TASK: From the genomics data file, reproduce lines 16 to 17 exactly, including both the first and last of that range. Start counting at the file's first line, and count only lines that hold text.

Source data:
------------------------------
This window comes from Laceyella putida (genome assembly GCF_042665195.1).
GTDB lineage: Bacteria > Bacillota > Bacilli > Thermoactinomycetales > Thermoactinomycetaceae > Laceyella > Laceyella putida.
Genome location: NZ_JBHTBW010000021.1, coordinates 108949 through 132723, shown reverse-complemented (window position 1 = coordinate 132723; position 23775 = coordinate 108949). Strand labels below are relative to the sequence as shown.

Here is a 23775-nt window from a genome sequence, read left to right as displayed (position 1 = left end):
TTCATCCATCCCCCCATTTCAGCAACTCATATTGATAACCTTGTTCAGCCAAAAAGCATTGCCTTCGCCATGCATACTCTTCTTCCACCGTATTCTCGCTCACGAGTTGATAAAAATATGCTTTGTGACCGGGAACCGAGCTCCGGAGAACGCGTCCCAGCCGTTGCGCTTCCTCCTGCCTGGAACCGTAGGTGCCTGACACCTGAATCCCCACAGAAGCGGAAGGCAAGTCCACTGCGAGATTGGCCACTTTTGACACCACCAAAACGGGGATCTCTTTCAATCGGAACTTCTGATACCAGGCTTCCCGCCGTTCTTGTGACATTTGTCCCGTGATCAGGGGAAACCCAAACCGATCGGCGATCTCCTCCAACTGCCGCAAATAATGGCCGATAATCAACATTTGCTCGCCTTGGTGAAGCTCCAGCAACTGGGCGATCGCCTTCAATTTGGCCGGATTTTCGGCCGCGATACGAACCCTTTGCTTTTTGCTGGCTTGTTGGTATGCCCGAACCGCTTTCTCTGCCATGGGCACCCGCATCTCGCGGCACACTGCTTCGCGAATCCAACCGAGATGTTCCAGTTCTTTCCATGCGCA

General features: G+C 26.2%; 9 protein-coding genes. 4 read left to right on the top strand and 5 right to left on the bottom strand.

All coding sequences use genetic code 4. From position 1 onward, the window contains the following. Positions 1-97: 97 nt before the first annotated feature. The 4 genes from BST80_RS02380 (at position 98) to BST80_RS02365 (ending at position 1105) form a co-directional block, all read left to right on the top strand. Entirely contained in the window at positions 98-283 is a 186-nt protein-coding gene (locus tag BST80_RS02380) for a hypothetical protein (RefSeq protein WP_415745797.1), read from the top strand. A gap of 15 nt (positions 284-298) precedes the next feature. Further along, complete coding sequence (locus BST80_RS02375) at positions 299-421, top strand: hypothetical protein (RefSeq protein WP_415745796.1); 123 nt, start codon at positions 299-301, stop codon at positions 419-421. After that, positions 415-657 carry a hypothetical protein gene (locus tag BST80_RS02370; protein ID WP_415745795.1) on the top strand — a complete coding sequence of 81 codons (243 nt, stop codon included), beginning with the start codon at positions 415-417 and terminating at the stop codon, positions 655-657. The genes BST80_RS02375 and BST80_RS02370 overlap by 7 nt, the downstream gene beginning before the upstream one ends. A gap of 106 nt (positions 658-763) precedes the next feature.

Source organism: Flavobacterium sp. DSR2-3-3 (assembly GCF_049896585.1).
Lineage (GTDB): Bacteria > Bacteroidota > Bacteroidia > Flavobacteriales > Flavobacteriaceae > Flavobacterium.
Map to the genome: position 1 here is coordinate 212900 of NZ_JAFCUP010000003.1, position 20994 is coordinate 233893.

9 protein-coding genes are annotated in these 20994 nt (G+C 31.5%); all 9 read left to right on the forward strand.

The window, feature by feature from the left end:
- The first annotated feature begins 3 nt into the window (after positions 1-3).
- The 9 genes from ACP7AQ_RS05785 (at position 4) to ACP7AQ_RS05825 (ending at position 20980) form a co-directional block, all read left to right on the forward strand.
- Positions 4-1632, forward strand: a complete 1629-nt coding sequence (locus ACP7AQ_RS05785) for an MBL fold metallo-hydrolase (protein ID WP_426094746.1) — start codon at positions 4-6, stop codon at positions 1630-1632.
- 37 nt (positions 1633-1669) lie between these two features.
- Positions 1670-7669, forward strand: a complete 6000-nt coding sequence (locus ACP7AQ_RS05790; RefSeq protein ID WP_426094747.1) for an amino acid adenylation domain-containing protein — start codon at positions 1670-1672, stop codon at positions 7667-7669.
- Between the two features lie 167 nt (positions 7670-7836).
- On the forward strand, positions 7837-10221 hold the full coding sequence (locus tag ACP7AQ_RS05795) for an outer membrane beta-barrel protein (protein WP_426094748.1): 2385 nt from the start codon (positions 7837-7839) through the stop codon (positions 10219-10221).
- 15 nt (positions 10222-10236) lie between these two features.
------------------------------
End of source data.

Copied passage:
- 37 nt (positions 1633-1669) lie between these two features.
- Positions 1670-7669, forward strand: a complete 6000-nt coding sequence (locus ACP7AQ_RS05790; RefSeq protein ID WP_426094747.1) for an amino acid adenylation domain-containing protein — start codon at positions 1670-1672, stop codon at positions 7667-7669.